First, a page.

Many NBA players have been critical of the former NBA great-turned-team owner, but you won’t see the Miami Heat star unlacing his Jordans.
Miami Heat guard Dwyane Wade has stood shoulder-to-shoulder with the NBA players in their fight against the owners during the NBA lockout.
In fact, Wade famously got into a shouting match with commissioner David Stern in September during a negotiating session between the players union and the owners.
But we are seeing that maybe there is a line Wade won’t cross, and that is the one where he has a lucrative marketing and endorsement relationship with ex-NBA star and current Charlotte Bobcats owner Michael Jordan. Several players have come out against Jordan because of his hardline stance as an owner of one of the cash-strapped small market franchises.
Jordan needs a bigger share of the NBA revenue pie and more restrictive salary cap if he wants to be competitive and turn a profit as the owner of the Bobcats. That means being strongly in favor of slashing player salaries, which is hard for a lot of current players to swallow considering Jordan made more than $30 million in each of his final two seasons with the Chicago Bulls.
Several players have ripped Jordan for the hypocrisy. But don’t look for Wade to join the chorus.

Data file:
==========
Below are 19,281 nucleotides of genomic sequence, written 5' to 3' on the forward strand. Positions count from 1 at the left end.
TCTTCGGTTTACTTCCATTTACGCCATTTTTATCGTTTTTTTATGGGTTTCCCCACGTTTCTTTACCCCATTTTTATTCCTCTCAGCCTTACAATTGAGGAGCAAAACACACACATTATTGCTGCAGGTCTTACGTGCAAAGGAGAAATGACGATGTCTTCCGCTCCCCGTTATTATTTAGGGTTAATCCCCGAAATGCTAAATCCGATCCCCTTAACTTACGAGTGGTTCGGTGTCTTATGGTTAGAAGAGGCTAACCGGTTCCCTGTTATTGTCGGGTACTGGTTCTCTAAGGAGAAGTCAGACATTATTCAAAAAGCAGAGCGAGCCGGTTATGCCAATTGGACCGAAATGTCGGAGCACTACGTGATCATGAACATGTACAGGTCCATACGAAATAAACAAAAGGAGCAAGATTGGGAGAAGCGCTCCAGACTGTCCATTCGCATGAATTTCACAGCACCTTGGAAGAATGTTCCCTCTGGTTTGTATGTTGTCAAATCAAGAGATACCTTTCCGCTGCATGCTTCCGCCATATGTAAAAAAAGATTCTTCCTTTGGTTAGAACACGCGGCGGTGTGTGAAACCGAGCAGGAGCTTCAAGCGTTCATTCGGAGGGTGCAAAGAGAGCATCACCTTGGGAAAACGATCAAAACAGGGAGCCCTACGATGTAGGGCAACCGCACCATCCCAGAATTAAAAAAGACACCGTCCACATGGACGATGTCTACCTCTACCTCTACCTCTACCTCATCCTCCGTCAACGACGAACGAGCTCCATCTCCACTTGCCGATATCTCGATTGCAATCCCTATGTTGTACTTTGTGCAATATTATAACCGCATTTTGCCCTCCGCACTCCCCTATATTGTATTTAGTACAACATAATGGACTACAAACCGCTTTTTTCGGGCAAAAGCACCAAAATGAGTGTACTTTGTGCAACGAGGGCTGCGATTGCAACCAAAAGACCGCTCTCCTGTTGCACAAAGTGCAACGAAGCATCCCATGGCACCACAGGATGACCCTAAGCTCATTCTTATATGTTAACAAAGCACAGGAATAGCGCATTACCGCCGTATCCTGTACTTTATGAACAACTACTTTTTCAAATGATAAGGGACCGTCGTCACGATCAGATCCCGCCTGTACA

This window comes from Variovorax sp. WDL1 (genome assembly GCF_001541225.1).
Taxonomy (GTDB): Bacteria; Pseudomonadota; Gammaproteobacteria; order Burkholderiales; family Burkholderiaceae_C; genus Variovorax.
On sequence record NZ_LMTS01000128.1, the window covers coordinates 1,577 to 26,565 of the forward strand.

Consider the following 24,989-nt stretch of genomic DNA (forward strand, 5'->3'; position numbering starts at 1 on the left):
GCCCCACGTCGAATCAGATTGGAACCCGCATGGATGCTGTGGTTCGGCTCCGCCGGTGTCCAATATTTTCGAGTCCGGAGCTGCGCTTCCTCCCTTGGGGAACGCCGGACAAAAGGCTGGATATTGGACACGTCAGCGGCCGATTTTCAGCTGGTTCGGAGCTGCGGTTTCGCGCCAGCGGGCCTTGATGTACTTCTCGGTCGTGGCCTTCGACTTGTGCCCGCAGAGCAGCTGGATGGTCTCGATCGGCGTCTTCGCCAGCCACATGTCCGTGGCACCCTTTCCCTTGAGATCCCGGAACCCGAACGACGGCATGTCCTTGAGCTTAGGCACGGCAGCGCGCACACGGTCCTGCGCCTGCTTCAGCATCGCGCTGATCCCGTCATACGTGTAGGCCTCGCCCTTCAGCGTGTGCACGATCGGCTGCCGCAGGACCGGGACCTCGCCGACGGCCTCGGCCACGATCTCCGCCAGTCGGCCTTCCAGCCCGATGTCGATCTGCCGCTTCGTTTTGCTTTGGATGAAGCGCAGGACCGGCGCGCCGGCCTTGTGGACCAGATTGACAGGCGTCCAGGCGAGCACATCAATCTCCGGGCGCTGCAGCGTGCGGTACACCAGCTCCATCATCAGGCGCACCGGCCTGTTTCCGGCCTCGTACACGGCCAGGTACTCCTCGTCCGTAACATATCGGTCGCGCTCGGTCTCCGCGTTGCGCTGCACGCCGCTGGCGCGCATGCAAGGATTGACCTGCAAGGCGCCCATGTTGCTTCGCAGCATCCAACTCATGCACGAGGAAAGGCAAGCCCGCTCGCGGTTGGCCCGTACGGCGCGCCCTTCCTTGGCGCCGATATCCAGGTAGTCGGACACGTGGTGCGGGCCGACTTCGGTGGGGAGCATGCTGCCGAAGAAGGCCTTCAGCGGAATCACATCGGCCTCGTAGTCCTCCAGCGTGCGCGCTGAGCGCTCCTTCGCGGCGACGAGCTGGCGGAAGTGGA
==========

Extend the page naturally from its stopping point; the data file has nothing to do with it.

"I really didn't need to get involved in all that," Wade said to the Florida Sun-Sentinel. "Obviously I wear a different hat than certain other guys that got involved in it. And I stay away from it. I have an obligation and I have a job to do and I'm going to do my job."
Many players have said they will no longer wear Jordan athletic apparel gear or support the Jordan brand. According to the Sun-Sentinel, Washington Wizards guard Nick Young went as far as to go on his Twitter page and announce, "I'm not wearing Jordans no more. Can't believe what I just seen and heard from M.J. Elvis Done Left The Building."
"That's on Nick Young," Wade said in the report. "That's his moment. Obviously, that's his own choice and decision and, you know, that's something he's going to have to deal with. I can't let that affect me. I have my own things to run, my own stuff to think about what I'm doing with my own shoes.
"Obviously, I heard about it, because you can't do nothing but hear about everything now, because there's nothing else to do."
Contact Terrance Harris at firstname.lastname@example.org or follow him on Twitter @Terranceharris.
(Photo: Ryan Pierse/Getty Images)